Among the costliest hurricanes in the United States hit Miami in 1926. It did $195 billion in damage, in today’s dollars. It ravaged a coast that had just undergone an explosive building boom. Little remained after the storm.

“We had never been through a hurricane in 1926, when we experienced our first one,” Floy Cooke Mitchell, wife of the former mayor of Boca Raton, told the Palm Beach Post. “We didn’t know all windows should be covered in a hurricane.

“I was watching as railroad cars were being knocked off the tracks and telegraph poles were snapped like toothpicks,” she said. “[Immediately] almost all the windows on the top floor were broken.”

The National Weather Service in Washington issued a warning on Sept. 14, as the storm hit the Bahamas. When it reached Miami four days later, it first hit as an intense storm but not a devastating one.

But it had a second act.

Forecasters seeing reports and tracking patterns issued a dire warning at 11 p.m. on Sept. 18, after most folks went to sleep.

The storm killed 372 people and left at least 43,000 homeless. There was a wall of water nearly 15 feet high rolling over Coconut Grove, and the storm surge crested at 12 feet at Biscayne Boulevard, according to the Miami Herald.

The first time a plane was used to study an oncoming storm was in 1935, days before the “Labor Day Hurricane” completely obliterated some of the towns along the Florida Keys.

That storm remains among the most intense to ever hit the United States. It killed a little more than 400 people. More than half of them were veterans who had been sent to federal work camps along the Keys as part of a Depression-era program to help unemployed veterans who had been descending on the nation’s capital.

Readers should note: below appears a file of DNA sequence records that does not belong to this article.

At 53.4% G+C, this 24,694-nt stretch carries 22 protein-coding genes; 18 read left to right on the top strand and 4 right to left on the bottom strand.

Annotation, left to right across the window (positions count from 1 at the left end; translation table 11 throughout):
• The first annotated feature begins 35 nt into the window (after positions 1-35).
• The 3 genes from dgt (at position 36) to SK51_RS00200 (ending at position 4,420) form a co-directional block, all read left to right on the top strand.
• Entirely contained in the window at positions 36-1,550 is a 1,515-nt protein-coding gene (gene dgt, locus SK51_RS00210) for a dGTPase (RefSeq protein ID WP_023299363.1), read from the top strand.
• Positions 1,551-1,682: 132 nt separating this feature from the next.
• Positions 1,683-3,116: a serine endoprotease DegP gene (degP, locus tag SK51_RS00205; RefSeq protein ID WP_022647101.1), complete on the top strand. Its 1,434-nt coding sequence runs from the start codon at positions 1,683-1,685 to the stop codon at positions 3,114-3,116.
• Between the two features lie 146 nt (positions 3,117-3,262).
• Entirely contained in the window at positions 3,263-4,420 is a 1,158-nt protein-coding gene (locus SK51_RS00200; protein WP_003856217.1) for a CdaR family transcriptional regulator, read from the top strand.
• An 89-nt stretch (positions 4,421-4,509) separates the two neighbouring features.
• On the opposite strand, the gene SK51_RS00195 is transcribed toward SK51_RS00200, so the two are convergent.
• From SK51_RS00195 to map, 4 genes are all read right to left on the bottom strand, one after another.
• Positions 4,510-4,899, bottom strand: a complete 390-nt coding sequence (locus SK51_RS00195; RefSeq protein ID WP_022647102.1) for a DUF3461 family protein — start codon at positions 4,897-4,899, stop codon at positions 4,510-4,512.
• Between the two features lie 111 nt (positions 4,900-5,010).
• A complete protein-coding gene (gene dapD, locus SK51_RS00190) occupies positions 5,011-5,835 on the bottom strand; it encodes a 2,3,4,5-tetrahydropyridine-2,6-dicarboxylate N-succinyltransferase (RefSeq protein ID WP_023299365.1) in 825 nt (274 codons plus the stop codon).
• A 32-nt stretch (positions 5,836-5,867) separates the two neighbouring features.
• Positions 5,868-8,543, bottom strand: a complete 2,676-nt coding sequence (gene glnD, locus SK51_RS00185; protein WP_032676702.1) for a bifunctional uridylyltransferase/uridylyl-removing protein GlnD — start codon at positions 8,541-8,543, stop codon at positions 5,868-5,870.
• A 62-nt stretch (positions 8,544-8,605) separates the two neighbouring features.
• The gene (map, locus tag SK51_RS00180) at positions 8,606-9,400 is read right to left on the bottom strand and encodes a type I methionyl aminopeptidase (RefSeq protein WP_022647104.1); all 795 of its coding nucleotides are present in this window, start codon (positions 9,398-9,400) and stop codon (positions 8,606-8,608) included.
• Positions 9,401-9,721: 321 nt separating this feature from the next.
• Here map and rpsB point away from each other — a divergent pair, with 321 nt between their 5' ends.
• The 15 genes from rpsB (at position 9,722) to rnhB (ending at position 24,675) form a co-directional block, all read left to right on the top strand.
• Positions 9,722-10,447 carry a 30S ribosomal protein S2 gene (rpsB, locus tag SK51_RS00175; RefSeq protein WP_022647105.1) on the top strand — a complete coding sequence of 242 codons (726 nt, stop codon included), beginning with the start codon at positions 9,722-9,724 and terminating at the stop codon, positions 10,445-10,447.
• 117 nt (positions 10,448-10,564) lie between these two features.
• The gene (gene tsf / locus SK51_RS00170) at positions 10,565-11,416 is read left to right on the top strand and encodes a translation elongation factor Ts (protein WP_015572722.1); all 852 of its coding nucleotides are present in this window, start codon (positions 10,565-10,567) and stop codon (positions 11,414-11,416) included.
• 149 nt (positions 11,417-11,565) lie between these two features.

An evacuation train getting them to the mainland was completely blown off its track during the storm. No one was killed when that happened, but many of the 259 veterans who died in the storm were those left behind when the evacuation efforts failed.

By 1954, communications and tracking technology were improving, and the United States saw Hurricane Hazel coming as it killed hundreds of people in Haiti and destroyed the island’s coffee crops for years to come. When the storm landed along the Carolinas, folks along the coast were prepared.

Hurricane Hazel slams Morehead City, N.C., on Oct. 15, 1954. The homes above faced the mile-wide Bogue Sound, which was protected by an outer bank strand better known as Atlantic Beach. (AP Photo/Clifton Guthrie)